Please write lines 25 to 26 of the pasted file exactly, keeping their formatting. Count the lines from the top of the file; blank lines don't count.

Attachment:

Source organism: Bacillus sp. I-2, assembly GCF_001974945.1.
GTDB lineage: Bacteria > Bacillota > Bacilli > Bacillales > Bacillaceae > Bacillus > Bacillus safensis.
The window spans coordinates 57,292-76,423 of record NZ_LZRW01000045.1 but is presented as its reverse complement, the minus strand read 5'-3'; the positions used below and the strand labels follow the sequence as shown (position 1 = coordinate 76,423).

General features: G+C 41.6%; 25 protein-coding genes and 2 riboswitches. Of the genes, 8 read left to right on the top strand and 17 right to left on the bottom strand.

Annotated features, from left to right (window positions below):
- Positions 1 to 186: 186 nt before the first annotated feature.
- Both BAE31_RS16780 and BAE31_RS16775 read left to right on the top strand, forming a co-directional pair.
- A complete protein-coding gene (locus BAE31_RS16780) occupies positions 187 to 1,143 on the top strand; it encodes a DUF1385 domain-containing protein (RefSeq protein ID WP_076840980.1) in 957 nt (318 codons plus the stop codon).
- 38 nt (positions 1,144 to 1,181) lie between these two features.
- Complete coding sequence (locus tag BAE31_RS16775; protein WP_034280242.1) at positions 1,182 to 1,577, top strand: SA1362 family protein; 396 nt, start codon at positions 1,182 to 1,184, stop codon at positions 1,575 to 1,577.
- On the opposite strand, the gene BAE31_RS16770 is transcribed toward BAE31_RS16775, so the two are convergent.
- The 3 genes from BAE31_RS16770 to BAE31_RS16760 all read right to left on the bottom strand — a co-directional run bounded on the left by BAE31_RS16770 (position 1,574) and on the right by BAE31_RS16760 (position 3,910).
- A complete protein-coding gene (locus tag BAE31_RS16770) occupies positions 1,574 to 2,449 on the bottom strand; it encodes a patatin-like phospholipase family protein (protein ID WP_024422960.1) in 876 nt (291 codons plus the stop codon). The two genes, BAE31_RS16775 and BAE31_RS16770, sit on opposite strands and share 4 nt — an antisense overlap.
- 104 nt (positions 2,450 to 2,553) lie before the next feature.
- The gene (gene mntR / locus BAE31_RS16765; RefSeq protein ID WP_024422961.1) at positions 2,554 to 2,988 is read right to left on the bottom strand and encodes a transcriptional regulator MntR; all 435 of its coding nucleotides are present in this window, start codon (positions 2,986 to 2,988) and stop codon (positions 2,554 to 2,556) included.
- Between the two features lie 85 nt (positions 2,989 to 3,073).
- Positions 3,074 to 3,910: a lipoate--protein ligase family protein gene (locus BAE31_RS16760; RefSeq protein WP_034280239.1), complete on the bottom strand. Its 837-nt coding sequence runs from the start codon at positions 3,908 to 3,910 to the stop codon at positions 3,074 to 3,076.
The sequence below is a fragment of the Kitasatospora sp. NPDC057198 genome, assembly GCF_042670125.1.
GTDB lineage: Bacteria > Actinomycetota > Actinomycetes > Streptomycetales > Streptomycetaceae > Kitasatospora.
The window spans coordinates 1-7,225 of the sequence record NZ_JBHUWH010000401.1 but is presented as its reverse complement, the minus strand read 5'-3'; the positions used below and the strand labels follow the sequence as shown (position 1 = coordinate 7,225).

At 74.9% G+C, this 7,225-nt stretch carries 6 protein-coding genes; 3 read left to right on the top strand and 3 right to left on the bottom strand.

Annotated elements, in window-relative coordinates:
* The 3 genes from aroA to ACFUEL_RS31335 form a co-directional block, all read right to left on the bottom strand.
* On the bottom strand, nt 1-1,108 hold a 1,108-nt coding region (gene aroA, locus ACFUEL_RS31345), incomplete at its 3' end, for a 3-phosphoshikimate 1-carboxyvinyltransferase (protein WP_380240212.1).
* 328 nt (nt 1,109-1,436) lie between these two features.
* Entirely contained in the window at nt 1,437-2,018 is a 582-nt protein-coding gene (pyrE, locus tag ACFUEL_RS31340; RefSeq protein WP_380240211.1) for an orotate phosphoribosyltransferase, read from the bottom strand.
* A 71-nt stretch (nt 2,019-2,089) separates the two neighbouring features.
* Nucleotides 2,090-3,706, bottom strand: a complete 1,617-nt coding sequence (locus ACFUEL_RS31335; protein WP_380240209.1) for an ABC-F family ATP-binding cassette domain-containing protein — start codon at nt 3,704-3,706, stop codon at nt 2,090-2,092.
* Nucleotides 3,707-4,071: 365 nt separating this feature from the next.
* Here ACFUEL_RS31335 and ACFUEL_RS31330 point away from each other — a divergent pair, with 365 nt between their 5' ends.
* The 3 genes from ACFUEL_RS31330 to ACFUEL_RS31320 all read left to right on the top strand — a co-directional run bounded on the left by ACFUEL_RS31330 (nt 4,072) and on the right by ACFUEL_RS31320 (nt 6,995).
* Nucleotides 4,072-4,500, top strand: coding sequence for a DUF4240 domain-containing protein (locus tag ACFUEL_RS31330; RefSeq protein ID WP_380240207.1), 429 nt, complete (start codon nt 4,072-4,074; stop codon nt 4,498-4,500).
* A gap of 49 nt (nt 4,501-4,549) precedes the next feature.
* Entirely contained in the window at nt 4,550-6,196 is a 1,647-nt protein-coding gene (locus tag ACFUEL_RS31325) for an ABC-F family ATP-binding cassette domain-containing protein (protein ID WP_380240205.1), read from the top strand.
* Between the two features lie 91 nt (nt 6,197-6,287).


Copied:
* 328 nt (nt 1,109-1,436) lie between these two features.
* Entirely contained in the window at nt 1,437-2,018 is a 582-nt protein-coding gene (pyrE, locus tag ACFUEL_RS31340; RefSeq protein WP_380240211.1) for an orotate phosphoribosyltransferase, read from the bottom strand.